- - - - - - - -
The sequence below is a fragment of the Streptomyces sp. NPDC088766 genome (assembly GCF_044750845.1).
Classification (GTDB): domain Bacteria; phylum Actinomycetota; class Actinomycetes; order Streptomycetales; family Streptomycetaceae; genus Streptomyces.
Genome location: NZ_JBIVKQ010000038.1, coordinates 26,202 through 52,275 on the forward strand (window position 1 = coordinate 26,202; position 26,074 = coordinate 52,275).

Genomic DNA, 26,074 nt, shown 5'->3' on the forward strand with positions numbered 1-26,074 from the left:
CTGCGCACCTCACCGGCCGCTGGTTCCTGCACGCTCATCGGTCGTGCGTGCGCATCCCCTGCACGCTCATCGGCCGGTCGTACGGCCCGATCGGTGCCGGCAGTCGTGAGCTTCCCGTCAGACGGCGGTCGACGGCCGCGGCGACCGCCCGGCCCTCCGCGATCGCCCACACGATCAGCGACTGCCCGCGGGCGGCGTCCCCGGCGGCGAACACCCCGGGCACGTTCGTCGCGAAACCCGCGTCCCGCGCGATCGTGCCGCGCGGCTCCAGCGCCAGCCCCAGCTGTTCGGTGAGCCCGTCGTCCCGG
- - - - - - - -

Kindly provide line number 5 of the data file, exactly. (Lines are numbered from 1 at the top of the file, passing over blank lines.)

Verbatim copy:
CTGCGCACCTCACCGGCCGCTGGTTCCTGCACGCTCATCGGTCGTGCGTGCGCATCCCCTGCACGCTCATCGGCCGGTCGTACGGCCCGATCGGTGCCGGCAGTCGTGAGCTTCCCGTCAGACGGCGGTCGACGGCCGCGGCGACCGCCCGGCCCTCCGCGATCGCCCACACGATCAGCGACTGCCCGCGGGCGGCGTCCCCGGCGGCGAACACCCCGGGCACGTTCGTCGCGAAACCCGCGTCCCGCGCGATCGTGCCGCGCGGCTCCAGCGCCAGCCCCAGCTGTTCGGTGAGCCCGTCGTCCCGG